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Abstract

Criminal law and bankruptcy law approach fraud with a variety of objectives, only some of which overlap. Each contains elements of both restorative and distributive justice—the notion that the fraudster should be held accountable, the injured should be compensated, and distribution should be fair. Yet, criminal law and bankruptcy law inculcate these goals with profoundly different understandings, histories, contexts and practices. Consequently, the long arm of the law and the strong arm of the trustee have uniquely honed tools, unavailable to the other, for achieving their purposes. Inevitably, then, tension arises when criminal law and bankruptcy law simultaneously attempt to gather and distribute property garnered through fraud.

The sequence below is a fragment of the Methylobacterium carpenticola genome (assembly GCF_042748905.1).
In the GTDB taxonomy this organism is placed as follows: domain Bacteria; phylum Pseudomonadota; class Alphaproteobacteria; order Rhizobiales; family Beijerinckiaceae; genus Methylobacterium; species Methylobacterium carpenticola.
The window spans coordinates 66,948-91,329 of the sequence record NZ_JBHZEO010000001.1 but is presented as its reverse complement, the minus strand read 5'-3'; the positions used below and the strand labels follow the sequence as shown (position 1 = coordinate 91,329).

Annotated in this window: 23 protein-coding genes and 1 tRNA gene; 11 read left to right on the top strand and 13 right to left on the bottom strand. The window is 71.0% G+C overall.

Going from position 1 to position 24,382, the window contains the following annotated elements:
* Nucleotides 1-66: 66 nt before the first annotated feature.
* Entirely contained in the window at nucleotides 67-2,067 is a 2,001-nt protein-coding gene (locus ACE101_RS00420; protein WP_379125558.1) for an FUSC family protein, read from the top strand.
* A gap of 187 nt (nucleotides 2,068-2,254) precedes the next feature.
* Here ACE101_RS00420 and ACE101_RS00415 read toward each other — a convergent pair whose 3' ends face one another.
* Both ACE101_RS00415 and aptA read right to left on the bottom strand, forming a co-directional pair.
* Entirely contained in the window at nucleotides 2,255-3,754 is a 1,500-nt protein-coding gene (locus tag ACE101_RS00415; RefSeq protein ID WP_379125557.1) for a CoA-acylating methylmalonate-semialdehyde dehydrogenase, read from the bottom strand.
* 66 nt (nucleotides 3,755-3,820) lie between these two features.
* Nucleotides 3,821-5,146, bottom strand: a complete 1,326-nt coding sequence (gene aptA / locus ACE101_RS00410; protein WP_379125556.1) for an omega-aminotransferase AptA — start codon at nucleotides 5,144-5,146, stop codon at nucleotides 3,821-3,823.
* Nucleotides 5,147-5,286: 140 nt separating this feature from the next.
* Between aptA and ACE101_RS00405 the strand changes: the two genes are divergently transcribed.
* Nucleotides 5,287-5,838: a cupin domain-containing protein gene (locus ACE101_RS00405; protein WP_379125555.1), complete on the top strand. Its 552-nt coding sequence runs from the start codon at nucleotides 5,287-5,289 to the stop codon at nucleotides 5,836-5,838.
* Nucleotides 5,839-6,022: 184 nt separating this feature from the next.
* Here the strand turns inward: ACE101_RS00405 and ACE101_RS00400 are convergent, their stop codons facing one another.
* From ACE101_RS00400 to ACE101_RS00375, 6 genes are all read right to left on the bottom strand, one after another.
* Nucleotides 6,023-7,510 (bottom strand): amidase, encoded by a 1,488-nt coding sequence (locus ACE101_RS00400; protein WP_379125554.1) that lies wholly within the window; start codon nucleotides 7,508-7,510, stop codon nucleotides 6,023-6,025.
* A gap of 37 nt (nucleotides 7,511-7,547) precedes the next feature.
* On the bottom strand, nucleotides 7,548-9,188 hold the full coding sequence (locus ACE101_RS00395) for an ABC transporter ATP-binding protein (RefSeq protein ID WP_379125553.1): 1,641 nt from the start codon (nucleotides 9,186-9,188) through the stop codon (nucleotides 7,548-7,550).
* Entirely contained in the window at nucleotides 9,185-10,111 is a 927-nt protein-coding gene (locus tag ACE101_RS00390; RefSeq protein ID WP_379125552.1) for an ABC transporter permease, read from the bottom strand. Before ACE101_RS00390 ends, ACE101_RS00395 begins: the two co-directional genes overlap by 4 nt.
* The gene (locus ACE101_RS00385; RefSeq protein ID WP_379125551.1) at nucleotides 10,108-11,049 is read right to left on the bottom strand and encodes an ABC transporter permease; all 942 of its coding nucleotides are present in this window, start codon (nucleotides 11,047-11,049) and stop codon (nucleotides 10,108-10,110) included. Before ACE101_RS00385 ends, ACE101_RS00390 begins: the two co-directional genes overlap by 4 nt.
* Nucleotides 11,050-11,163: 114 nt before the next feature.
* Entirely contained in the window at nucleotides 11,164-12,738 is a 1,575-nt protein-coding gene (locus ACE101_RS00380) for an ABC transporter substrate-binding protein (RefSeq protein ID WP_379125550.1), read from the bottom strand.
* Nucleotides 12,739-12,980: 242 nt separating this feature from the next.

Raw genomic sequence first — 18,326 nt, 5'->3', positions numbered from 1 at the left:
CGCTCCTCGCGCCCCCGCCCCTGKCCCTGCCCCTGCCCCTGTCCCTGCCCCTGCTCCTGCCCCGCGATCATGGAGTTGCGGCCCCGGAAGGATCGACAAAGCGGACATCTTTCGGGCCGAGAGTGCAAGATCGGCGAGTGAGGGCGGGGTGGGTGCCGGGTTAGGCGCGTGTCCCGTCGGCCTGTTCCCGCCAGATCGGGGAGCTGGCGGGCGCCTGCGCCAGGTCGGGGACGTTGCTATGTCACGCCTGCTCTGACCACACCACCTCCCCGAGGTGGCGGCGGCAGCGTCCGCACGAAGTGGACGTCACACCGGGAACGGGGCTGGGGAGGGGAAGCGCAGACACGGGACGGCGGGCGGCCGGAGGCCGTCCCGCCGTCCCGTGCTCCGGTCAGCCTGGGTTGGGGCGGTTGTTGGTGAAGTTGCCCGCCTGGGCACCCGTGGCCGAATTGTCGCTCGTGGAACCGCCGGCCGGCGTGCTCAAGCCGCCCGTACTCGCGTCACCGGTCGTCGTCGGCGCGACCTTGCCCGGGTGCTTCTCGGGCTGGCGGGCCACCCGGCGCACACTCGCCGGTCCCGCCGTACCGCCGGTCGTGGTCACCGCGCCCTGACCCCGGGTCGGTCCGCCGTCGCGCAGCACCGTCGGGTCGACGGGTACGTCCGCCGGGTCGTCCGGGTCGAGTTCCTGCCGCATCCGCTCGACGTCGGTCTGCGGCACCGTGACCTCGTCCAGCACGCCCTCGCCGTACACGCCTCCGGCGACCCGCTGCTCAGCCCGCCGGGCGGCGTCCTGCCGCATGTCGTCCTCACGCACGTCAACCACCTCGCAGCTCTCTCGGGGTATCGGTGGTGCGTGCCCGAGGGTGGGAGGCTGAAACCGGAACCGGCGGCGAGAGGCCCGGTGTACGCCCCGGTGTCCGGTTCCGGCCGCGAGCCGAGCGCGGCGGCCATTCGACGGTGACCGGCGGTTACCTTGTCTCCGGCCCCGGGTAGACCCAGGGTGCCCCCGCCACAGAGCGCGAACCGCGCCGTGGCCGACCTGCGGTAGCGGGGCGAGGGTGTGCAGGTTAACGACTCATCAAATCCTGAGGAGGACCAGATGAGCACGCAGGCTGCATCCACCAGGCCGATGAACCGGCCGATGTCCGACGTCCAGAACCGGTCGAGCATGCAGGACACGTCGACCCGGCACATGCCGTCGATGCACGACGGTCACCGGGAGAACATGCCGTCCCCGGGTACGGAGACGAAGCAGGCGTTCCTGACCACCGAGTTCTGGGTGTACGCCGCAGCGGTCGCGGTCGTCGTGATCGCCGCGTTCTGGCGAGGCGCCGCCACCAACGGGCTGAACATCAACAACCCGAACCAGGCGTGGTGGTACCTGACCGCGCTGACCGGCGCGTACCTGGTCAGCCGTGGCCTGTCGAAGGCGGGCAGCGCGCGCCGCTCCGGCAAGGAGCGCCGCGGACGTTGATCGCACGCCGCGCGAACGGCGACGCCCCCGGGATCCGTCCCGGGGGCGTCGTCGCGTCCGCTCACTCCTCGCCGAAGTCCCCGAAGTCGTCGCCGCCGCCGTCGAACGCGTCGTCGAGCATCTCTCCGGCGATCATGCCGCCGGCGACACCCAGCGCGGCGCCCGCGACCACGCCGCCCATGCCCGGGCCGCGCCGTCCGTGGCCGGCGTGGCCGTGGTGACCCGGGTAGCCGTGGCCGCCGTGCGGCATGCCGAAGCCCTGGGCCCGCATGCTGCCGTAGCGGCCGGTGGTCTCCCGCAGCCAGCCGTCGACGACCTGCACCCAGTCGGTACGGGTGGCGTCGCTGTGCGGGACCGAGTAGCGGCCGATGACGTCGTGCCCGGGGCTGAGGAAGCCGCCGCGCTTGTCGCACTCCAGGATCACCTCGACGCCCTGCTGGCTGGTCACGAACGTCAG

Cite as 42 Golden Gate U. L. Rev. 525 (2012).